Estimated long-term effect of calcitonin treatment in acute osteoporotic spine fractures


A 12-month prospective controlled study was conducted in 28 patients with acute osteoporotic spine fractures to evaluate and compare the effect of calcitonin treatment and cyclical hormone replacement therapy on forearm bone mineral content (BMC) and bone turnover. We established two treatment groups and a control group of women with postmenopausal osteoporosis (n=28). Group A (n=10) received 100 U of calcitonin by subcutaneous self-application on alternate days and oral calcium (Ca) for 6–8 weeks. Group B (n=10) received cyclical estrogen/gestagen replacement therapy over 12 months and oral calcium. The control group (n=8) received analgetic treatment and 500 mg Ca daily. BMC was measured by single photon absorptiometry (SPA) [1] with I 125 before and 6 and 12 months after the onset of the therapies. Ca, phosphorus (P), alkaline phosphatase, and 2-hour urinary OH-proline excretion were measured to classify bone turnover. One year after the onset of the two therapies, forearm BMC measured by SPA showed a significant increase in the group under hormone replacement therapy (P<0.025) as well as in the calcitonin group (P<0.05), although the latter underwent treatment only over a short period (6–8 weeks). In the same period, BMC decreased significantly in the control group (P<0.025). These results demonstrate that short-term calcitonin treatment over 6–8 weeks is as effective as long-term hormone replacement therapy, both therapies increasing forearm BMC measured by SPA.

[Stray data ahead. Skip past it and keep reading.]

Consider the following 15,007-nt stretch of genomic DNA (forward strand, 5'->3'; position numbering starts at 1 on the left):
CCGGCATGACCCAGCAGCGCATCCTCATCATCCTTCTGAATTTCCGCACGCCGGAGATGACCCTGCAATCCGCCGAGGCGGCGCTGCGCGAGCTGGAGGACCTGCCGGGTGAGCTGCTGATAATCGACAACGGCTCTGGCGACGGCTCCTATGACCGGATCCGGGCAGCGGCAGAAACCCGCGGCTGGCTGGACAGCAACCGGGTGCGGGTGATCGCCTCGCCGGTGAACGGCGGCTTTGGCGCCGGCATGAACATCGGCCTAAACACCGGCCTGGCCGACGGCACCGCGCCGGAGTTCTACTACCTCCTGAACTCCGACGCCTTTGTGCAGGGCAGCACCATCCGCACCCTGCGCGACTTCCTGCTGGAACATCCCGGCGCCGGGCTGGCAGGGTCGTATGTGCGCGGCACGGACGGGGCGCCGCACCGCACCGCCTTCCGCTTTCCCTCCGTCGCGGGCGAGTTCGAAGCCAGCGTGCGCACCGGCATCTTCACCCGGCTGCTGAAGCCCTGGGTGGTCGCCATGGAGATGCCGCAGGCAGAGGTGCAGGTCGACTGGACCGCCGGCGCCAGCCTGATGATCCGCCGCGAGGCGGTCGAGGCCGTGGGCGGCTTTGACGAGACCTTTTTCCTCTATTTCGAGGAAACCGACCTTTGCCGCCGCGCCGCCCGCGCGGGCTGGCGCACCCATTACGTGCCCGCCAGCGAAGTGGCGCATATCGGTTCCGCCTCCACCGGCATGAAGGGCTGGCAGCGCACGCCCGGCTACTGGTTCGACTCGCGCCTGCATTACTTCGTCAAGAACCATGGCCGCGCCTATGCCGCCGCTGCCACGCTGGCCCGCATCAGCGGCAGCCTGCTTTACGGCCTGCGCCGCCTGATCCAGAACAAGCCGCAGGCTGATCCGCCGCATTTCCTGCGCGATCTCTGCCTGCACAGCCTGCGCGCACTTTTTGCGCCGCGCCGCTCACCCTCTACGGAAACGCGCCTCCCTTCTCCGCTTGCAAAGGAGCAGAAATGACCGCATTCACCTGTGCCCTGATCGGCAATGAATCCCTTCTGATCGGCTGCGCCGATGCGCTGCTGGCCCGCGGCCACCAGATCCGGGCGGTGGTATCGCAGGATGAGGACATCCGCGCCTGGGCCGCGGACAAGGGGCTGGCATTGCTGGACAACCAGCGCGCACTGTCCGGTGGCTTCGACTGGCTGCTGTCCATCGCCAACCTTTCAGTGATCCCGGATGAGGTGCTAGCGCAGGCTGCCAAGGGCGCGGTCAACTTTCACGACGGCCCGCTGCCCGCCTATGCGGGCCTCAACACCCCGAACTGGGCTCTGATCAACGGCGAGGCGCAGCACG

DOI: 10.1007/BF02556039

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@article{Resch1989EstimatedLE, title={Estimated long-term effect of calcitonin treatment in acute osteoporotic spine fractures}, author={Dr. H. Resch and Peter Pietschmann and Robert Willvonseder}, journal={Calcified Tissue International}, year={1989}, volume={45}, pages={209-213} }